One of the biggest questions that have been plaguing netizens ever since the release of The Queen’s Gambit is that what is the green pills drug in the Queen’s Gambit. The Netflix series is based on author Walter Tevis’s 1983 novel of the same name. the Netflix series stars actor Anya Taylor-Joy and is helmed by Scott Frank and Allan Scott. Read on to find out about the green pills drug in The Queen’s Gambit.
Those who have already watched the series must be knowing that the show revolves around the American drug abuse problem, however, it doesn’t fully address the dark backstory. It looks like in order to create a more appealing storyline for the show, the creators have glossed over some parts of the dark history. A young chess prodigy is the protagonist of the story who struggles with personal vices as an adult. Set in the late ‘50s and early ‘60s, the show begins at a Kentucky orphanage, where one day, a young girl named Beth Harmon wanders into a basement where she learns how to play chess from custodian Mr. Shaibel (Bill Camp).
The orphanage kids, however, are being fed with white and green “vitamins,” which are later revealed to be tranquilizer pills called Xanzolam. Young Beth pretends to swallow her pills in front of the adults, in her odyssey to become a great chess player, but actually saves them for recreational purposes. Beth lies in bed during nighttime and envisions a chessboard on the ceiling. While tripping out on the alleged vitamins, she goes back and forth strategizing new moves.
Beth is shown to be immediately benefitting from consuming several pills at one time in one of the early episodes of The Queen’s Gambit. This must have been noticed by fans that Beth is immediately able to focus her thoughts and receive a different strategic perspective once the tranquilizer pills work their magic. Beth, upon her adoption, realizes that her adoptive mother Alma Wheatley (Marielle Heller) has a prescription for Xanzolam.
Though, in reality, Beth Harmon never existed nor did the tranquilizer, Xanzolam. A report in BuzzFeed news has however revealed that in American orphanages, there was indeed a drug problem in the late 50s and early 60s. Reportedly, some American orphanages sedated young residents during the mid-50s. Drugs were used by many women during that time to cope with daily life.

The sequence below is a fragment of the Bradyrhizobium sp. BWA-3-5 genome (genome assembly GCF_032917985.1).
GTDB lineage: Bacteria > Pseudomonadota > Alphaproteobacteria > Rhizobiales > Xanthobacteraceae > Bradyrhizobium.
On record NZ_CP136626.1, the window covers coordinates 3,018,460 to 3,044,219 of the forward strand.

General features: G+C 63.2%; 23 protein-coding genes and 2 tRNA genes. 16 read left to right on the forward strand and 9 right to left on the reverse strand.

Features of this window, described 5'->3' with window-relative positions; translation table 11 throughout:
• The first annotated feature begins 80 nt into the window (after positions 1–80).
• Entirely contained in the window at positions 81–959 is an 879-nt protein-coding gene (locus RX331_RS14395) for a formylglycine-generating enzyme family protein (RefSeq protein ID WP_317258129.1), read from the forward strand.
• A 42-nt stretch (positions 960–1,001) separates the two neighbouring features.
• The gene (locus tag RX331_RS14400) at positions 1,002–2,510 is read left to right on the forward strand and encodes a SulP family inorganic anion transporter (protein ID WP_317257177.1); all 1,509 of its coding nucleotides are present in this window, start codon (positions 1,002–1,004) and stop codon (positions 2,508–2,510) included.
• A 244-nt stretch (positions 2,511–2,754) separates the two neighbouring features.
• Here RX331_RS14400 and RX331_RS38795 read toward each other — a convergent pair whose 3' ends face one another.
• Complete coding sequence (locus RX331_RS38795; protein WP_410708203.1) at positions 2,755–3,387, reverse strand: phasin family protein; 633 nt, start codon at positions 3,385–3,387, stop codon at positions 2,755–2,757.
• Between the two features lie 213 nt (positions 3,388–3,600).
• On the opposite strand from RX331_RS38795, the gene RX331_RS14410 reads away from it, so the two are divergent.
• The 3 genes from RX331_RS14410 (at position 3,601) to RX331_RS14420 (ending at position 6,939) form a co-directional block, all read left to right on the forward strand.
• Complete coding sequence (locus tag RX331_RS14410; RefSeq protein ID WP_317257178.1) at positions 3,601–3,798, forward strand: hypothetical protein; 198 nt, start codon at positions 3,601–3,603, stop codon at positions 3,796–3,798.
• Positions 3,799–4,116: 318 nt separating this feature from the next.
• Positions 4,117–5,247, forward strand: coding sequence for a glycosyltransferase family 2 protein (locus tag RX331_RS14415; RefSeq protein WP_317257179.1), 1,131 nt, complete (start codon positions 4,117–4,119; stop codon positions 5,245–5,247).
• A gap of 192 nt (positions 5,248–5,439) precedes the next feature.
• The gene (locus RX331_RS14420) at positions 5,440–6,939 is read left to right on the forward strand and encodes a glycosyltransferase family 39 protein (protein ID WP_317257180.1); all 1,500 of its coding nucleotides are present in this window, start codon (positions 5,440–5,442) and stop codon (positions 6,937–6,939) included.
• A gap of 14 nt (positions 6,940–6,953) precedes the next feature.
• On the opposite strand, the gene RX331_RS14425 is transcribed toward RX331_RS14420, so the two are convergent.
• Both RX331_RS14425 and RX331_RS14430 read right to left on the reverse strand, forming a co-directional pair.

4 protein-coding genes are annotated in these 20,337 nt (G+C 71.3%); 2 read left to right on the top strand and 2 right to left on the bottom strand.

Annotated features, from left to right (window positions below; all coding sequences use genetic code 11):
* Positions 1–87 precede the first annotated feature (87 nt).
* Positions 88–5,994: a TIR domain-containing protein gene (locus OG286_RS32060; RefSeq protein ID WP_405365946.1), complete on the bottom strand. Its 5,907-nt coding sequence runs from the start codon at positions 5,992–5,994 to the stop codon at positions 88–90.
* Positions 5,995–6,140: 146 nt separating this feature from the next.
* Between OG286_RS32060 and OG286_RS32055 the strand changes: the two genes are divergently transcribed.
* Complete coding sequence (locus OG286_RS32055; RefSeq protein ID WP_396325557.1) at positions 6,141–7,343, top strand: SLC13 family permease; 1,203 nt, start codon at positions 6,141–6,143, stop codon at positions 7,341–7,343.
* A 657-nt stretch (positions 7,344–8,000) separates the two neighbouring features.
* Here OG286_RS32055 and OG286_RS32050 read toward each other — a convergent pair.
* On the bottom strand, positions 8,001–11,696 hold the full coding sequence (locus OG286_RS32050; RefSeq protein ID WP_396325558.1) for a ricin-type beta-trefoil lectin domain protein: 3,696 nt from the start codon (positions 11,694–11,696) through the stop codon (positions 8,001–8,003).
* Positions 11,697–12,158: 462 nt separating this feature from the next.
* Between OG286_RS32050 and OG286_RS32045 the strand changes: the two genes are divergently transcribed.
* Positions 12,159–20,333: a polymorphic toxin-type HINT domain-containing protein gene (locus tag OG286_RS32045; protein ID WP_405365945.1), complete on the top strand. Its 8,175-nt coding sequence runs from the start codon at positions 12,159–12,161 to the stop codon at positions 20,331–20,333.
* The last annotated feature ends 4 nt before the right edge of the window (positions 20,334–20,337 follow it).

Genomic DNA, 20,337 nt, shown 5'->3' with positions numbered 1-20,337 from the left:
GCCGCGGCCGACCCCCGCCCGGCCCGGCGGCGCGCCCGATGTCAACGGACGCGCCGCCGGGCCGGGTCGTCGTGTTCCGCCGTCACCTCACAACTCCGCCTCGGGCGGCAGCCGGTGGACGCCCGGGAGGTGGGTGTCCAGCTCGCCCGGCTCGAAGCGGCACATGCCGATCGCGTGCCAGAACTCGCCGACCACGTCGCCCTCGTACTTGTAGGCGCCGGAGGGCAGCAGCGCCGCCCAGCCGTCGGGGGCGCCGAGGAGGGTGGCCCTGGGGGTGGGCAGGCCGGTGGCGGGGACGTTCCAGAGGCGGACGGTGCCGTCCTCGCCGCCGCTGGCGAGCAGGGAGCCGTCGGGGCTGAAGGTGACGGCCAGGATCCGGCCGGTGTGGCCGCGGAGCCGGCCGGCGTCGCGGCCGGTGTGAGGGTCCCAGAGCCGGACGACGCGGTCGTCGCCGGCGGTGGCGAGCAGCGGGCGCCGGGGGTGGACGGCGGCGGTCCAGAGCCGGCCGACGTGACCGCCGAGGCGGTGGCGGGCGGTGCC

Though, Xanzolam, the green pills drug in The Queen’s Gambit, is fictional but is a pretty accurate analogy to what was a common medical practice at that time. What is referred to as high-functioning, Beth is that. High functioning is basically a person who is addicted to a substance like hard drugs or alcohol but gives the outward appearance of a normal and even a successful life.
Walter Tevis, the author of the novel had drawn several experiences from his own life in building the world of Beth. In 1983, while in conversation with The New York Times, Tevis had described how writing about the substance use of Beth helped him address his own experiences with drug use. He said that when he was young, he was diagnosed as having a rheumatic heart and was given heavy drug doses in the hospital. That is where the drug dependency of Beth comes from in the novel. He said that writing about her was purgative. There was some pain since he did a lot of dreaming while writing that part of the story. But he did not allow himself to be indulgent, artistically.
In the mid-20th century, benzodiazepine addiction became hugely widespread even as scientists failed to identify their addictive properties until years after their debut.
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